Mike Mussina Elected to Hall of Fame (Giuseppe)

In addition to Mariano Rivera, Roy Halladay, Harold Baines, Lee Smith, and Edgar Martinez, starting pitcher Mike Mussina was elected to the National Baseball Hall of Fame in 2019 and will now have his name etched in baseball immortality after a stellar Hall of Fame career. Mussina barely surpassed the 75% threshold with 76.7% after garnering 326 votes out of 425.

During Mussina’s Hall of Fame Major League career that spanned 18 seasons, with 10 coming with the Baltimore Orioles and eight with the New York Yankees, Mussina won 270 games with a 3.68 ERA and 2,813 strikeouts over the course of 3,562 2/3 innings. Mussina was given five American League All-Star team nods in addition to winning seven Gold Glove Awards.

Mussina never won a Cy Young award but came in second place to Pedro Martinez in 1999. Mussina retired from Major League Baseball at the age of 39 after going 20-8 in 2008, thus becoming the oldest first-time 20-game winner in Major League history. While Mussina’s statistics beyond wins don’t stack up as well compared to other Hall of Fame starting pitchers, he was deemed worthy of induction in this year’s Hall of Fame ballot.

Mussina was known for having stellar control with each and every one of his pitches with Tom Verducci of Sports Illustrated writing in 1994 that, “What’s most impressive is that from 60 feet, 6 inches, Mussina can dot the i in his autograph with any one of six pitches. He has three fastballs (a cutter, a sinker, and a riser), two curveballs (a slow curve and the knuckle curve) and an astonishingly deceptive changeup that is his best pitch.”

Since legendary fireballer Nolan Ryan was elected to the Hall of Fame in 1999, just three starting pitchers with less than 300 career wins have been elected into the pinnacle of baseball lore with Bert Blyleven (287 wins), Pedro Martinez (219) and John Smoltz (213) being those select few. Mussina is now the fourth.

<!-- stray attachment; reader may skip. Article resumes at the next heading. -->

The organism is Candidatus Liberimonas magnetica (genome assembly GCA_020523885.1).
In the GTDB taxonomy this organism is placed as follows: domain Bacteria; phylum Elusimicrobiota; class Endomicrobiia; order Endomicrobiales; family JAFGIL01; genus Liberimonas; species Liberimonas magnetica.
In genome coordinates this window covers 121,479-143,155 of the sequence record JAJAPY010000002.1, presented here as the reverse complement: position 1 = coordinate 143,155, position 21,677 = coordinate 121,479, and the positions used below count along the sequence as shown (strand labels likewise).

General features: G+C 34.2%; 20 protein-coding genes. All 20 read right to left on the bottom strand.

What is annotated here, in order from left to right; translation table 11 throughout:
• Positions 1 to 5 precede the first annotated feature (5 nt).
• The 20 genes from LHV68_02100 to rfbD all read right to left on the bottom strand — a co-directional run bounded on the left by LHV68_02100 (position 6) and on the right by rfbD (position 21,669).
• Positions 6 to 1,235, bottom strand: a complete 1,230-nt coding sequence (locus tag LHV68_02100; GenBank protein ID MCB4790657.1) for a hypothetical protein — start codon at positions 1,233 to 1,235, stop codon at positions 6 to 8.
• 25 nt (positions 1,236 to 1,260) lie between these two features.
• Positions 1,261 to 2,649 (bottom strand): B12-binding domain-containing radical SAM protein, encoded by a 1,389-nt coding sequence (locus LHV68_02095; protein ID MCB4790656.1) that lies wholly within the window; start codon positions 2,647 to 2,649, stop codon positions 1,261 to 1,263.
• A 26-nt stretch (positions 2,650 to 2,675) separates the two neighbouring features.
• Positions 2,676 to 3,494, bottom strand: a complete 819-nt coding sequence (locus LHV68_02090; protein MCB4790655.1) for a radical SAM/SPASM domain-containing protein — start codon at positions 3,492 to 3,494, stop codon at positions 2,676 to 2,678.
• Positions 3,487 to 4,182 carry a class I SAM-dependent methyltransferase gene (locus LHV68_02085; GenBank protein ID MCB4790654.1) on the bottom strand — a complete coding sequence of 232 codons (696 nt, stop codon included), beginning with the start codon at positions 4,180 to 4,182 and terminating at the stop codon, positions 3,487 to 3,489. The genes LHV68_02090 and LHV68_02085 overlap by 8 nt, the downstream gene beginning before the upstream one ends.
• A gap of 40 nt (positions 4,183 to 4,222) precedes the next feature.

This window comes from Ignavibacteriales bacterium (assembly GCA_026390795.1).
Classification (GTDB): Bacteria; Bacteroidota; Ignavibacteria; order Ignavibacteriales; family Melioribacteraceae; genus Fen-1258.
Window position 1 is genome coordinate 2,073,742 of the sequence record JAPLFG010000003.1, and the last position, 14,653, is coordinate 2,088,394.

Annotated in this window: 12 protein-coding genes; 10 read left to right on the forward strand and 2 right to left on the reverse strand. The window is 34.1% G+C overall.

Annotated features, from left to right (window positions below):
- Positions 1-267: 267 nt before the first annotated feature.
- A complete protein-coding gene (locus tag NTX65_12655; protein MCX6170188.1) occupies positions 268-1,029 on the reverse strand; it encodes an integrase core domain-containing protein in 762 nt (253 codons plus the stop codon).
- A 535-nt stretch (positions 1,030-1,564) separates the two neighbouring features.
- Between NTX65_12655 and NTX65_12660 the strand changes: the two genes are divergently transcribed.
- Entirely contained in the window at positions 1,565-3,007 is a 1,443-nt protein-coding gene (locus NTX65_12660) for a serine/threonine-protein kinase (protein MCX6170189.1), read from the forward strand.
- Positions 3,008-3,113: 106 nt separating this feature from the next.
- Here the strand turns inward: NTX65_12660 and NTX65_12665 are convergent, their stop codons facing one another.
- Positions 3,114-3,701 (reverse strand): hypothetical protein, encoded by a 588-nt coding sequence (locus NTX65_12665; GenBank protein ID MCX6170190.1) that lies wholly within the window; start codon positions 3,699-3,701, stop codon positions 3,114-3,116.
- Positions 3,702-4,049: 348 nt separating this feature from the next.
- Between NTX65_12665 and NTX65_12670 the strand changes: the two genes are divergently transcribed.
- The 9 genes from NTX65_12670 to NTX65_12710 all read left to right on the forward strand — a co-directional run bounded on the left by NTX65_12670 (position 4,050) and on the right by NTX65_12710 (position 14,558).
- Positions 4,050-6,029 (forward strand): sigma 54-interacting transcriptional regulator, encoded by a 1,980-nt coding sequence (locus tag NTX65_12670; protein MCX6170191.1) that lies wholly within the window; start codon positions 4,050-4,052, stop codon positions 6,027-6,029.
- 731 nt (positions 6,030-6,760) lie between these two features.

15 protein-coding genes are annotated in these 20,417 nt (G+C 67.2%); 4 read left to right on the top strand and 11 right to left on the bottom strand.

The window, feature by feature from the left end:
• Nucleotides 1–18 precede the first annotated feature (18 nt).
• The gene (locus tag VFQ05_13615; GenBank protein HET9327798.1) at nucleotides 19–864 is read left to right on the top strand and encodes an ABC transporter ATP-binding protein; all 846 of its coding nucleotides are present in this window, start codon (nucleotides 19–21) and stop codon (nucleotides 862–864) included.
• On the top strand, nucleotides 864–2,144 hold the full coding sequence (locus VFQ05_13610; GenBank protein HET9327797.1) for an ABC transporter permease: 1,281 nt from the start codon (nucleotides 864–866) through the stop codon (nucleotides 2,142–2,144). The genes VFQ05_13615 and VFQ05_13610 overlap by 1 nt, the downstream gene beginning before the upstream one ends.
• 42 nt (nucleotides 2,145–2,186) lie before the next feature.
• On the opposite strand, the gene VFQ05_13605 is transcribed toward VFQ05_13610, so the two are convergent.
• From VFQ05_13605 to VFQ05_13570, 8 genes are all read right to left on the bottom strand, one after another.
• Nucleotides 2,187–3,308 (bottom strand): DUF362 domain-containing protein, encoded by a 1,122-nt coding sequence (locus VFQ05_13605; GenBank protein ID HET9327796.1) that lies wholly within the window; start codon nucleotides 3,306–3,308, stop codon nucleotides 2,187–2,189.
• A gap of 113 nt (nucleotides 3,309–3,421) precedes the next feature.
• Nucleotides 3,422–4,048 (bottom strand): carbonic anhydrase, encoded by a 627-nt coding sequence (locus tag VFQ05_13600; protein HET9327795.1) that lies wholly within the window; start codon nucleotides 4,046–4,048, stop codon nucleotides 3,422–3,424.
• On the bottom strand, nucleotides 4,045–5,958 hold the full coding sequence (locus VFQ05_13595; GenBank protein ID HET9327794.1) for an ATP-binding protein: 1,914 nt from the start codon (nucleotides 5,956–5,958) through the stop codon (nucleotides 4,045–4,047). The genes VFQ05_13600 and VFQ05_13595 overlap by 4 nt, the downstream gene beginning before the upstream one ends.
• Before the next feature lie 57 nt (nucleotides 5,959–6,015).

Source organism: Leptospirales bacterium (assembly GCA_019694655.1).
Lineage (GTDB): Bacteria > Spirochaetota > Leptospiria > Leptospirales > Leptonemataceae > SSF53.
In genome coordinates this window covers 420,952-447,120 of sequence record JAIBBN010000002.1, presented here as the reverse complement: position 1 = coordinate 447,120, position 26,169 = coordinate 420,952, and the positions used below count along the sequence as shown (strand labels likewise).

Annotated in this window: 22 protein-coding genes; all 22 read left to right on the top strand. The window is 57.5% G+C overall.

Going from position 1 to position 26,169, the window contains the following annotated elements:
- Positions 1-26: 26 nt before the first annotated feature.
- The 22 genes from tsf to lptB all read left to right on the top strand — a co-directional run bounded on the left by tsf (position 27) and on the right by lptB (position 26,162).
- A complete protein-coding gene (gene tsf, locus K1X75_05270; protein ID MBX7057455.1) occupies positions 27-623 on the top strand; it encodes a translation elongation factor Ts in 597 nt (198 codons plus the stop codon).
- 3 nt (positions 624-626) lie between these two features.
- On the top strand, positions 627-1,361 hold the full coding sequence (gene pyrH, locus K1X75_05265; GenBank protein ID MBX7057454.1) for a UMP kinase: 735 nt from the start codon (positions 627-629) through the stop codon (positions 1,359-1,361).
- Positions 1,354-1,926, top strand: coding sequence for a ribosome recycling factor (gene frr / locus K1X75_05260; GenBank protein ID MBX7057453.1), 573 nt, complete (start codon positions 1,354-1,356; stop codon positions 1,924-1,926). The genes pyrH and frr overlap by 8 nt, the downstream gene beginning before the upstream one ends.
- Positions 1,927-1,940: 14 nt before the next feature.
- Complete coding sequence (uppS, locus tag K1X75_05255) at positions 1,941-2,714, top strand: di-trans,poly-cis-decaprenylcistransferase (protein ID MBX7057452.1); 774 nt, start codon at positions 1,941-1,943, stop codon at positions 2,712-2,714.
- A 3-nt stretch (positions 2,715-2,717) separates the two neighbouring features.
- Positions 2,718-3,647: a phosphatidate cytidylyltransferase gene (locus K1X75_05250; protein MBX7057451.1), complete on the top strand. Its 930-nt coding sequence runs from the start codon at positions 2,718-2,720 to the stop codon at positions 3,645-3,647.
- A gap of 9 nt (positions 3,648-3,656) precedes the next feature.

Interestingly, Mussina will not don the logo of the New York Yankees or the Baltimore Orioles on his Hall of Fame plaque. Mussina will join the posthumously elected Roy Halladay who will also not wear the cap of any particular team.

“Both the Yankees and the Orioles were instrumental in my reaching Cooperstown,” Mussina said Friday in a statement released by the Baseball Hall of Fame.

“I am proud to have played for these great organizations, in front of the tremendous fans in Baltimore and New York, and I am honored to have the opportunity to represent them both in the Hall of Fame.”

Mussina had been on a steady upwards ascension to Cooperstown after receiving just 20.3 percent of the vote in his first appearance to 43 percent in 2016 up to 51.8 percent the following year, and 63.5 percent in 2018 before finally getting enough filled in boxes for a call to the Hall.

After a great Major League career, Mike Mussina will now join a select group of superstars who were the epitome of excellence for long enough to receive induction into the greatest fraternity in all of sports. The name Mike Mussina will now forever be in bronze atop the walls of Cooperstown.

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